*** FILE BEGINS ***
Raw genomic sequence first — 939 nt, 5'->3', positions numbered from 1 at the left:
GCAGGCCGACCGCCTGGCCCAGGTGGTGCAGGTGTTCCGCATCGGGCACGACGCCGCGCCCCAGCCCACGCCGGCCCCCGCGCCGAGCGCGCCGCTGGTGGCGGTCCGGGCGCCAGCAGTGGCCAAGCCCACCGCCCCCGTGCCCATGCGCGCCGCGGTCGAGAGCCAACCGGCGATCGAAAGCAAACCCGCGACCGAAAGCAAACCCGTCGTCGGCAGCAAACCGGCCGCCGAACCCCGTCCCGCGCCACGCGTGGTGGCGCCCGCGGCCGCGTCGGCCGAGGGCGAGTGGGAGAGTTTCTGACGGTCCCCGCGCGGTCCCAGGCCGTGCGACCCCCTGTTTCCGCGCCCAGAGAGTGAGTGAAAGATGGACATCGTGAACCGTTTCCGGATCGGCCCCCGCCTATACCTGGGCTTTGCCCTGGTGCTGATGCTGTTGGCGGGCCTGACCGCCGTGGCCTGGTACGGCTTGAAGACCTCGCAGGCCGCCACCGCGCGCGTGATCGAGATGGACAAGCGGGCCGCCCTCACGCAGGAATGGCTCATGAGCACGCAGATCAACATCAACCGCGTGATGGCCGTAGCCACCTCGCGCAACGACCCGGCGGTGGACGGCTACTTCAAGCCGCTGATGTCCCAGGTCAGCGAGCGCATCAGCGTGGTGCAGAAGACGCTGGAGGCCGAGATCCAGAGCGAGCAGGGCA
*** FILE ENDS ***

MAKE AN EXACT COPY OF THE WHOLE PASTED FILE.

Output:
Raw genomic sequence first — 939 nt, 5'->3', positions numbered from 1 at the left:
GCAGGCCGACCGCCTGGCCCAGGTGGTGCAGGTGTTCCGCATCGGGCACGACGCCGCGCCCCAGCCCACGCCGGCCCCCGCGCCGAGCGCGCCGCTGGTGGCGGTCCGGGCGCCAGCAGTGGCCAAGCCCACCGCCCCCGTGCCCATGCGCGCCGCGGTCGAGAGCCAACCGGCGATCGAAAGCAAACCCGCGACCGAAAGCAAACCCGTCGTCGGCAGCAAACCGGCCGCCGAACCCCGTCCCGCGCCACGCGTGGTGGCGCCCGCGGCCGCGTCGGCCGAGGGCGAGTGGGAGAGTTTCTGACGGTCCCCGCGCGGTCCCAGGCCGTGCGACCCCCTGTTTCCGCGCCCAGAGAGTGAGTGAAAGATGGACATCGTGAACCGTTTCCGGATCGGCCCCCGCCTATACCTGGGCTTTGCCCTGGTGCTGATGCTGTTGGCGGGCCTGACCGCCGTGGCCTGGTACGGCTTGAAGACCTCGCAGGCCGCCACCGCGCGCGTGATCGAGATGGACAAGCGGGCCGCCCTCACGCAGGAATGGCTCATGAGCACGCAGATCAACATCAACCGCGTGATGGCCGTAGCCACCTCGCGCAACGACCCGGCGGTGGACGGCTACTTCAAGCCGCTGATGTCCCAGGTCAGCGAGCGCATCAGCGTGGTGCAGAAGACGCTGGAGGCCGAGATCCAGAGCGAGCAGGGCA